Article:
Crowdsourced bug bounty programs help organizations identify severe vulnerabilities in their apps and infrastructure. But that gamification model has been evolving to supply not only penetration testing but also deep dives by single researchers, says Bugcrowd CSO David Baker.
A top cybersecurity imperative for organizations is to "take proactive mitigation before an event even occurs" by tracking attack trends and mitigating against emerging types of attacks, says Akamai's Jay Coley.
A Google security researcher has disclosed what he calls an unpatched bug in the main cryptographic library used in newer versions of the Windows operating system that he claims could affect an entire fleet of Windows-based devices.
After a two-year absence, the FIN8 hacking group has returned with a new campaign targeting POS machines in the hotel industry with malware in an effort to steal credit card information and other data, according to new research.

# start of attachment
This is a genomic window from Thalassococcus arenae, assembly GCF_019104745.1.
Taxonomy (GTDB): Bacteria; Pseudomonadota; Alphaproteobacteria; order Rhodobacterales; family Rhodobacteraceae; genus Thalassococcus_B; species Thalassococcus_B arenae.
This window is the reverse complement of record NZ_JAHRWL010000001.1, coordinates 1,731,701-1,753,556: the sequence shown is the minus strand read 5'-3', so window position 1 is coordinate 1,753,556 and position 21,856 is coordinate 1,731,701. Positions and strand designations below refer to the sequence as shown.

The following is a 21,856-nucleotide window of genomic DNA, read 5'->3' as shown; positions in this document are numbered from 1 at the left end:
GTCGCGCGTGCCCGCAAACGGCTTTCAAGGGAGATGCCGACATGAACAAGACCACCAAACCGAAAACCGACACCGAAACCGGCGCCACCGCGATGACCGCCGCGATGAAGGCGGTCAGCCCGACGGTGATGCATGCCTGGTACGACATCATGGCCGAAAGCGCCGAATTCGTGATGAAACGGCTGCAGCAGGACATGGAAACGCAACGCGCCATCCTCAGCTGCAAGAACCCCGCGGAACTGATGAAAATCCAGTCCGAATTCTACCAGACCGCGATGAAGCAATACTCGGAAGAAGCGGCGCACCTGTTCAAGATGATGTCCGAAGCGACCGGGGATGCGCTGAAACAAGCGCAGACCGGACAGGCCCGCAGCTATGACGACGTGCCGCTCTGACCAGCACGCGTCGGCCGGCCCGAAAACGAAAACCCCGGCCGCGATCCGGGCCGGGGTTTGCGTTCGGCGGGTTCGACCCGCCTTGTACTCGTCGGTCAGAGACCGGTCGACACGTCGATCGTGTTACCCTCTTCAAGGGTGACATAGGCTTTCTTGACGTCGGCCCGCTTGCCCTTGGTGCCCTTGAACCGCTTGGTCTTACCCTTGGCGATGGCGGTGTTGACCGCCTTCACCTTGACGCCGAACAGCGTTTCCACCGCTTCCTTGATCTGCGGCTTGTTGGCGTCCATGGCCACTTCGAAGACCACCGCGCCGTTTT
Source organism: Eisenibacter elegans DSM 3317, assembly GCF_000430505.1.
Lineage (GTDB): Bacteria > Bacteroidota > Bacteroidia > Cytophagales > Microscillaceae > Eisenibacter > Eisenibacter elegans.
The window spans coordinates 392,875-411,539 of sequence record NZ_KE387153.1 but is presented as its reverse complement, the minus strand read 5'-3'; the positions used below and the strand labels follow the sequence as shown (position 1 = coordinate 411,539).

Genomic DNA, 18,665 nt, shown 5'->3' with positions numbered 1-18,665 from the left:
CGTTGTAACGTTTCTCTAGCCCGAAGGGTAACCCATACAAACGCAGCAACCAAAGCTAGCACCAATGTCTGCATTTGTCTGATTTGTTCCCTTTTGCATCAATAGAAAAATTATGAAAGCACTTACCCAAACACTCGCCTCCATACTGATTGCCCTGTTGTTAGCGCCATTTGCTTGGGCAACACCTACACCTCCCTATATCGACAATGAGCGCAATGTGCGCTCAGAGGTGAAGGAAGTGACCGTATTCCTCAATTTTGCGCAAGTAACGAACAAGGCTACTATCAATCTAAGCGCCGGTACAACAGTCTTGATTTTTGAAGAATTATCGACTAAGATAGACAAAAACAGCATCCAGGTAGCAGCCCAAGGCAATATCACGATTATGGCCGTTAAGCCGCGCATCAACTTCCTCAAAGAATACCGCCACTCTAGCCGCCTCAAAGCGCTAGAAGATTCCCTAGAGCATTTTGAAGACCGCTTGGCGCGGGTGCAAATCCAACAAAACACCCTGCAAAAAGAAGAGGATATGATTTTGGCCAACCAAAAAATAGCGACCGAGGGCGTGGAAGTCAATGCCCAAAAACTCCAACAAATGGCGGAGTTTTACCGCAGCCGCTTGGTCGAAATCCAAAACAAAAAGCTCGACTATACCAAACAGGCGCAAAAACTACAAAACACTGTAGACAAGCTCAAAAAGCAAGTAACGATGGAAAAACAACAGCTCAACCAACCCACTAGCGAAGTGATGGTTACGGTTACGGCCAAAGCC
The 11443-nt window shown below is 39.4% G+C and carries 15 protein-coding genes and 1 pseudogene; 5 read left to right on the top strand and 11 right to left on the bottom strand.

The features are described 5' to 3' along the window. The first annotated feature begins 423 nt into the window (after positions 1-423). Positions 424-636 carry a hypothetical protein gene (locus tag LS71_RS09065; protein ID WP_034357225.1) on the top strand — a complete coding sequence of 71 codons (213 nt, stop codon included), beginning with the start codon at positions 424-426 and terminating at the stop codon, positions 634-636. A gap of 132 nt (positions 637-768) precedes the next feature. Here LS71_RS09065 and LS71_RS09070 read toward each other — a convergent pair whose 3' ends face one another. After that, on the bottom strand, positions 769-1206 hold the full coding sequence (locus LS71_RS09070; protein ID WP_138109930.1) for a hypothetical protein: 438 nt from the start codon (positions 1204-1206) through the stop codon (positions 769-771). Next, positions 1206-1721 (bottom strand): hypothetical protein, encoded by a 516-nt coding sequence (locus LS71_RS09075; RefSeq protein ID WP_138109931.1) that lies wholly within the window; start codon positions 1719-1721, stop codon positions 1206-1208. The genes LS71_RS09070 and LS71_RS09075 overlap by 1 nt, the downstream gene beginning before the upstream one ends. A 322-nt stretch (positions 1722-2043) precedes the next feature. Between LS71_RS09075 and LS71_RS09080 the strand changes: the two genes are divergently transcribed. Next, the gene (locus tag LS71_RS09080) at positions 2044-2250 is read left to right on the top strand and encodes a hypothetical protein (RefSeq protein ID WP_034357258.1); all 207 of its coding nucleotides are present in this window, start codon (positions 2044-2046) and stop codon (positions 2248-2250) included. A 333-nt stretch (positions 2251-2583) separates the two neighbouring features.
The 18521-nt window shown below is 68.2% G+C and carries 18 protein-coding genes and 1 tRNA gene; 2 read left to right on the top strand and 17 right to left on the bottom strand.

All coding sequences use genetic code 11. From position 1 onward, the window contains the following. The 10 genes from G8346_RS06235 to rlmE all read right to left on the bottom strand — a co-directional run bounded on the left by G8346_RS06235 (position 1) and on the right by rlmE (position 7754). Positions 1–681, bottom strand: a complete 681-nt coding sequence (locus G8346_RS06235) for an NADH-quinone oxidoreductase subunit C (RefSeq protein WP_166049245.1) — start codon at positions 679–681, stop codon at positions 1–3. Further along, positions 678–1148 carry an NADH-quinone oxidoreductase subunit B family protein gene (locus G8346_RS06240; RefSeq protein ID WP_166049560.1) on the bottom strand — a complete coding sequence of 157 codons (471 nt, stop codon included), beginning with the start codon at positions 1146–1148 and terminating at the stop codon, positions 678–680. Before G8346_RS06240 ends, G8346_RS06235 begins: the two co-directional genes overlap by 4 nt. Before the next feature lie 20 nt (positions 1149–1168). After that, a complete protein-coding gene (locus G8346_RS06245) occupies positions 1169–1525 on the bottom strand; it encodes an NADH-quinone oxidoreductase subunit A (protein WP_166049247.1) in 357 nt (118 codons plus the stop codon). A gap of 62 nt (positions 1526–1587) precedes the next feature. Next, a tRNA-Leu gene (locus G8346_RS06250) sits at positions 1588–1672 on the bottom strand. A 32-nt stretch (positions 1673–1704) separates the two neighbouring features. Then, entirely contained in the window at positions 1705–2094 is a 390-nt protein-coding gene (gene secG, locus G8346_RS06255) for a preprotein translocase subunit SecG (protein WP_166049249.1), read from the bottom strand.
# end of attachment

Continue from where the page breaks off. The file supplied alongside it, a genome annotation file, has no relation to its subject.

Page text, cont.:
The threat landscape continues to evolve, says Chester Wisniewski of Sophos. "The more professional, the more skilled criminals out there are moving, seemingly, away from this 'spray and pray' mass exploitation approach and getting more targeted. It's what I call a blended threat."
Britain's biggest businesses continue to inappropriately expose servers and services to the internet, putting the organizations and data at risk, according to a study by Rapid7. Tod Beardsley describes the findings, including a widespread lack of phishing defenses as well as cloud misconfigurations.
Hacking and extortion attempts against organizations have unfortunately become all too commonplace these days. On Tuesday, an unlikely victim went public: the British band Radiohead. But was the band really a hacking and extortion victim?
The fallout from the 2015 TalkTalk hack continues as a 22-year-old U.K. man was sentenced to jail Monday for his role in the attack and other cybercrimes, including an attack against his former school.
License plate and traveler photos collected at the U.S. border have been compromised after a federal government subcontractor was hacked. While Customs and Border Protection officials claim the image data hasn't been seen online, security experts say it's already available for download via a darknet site.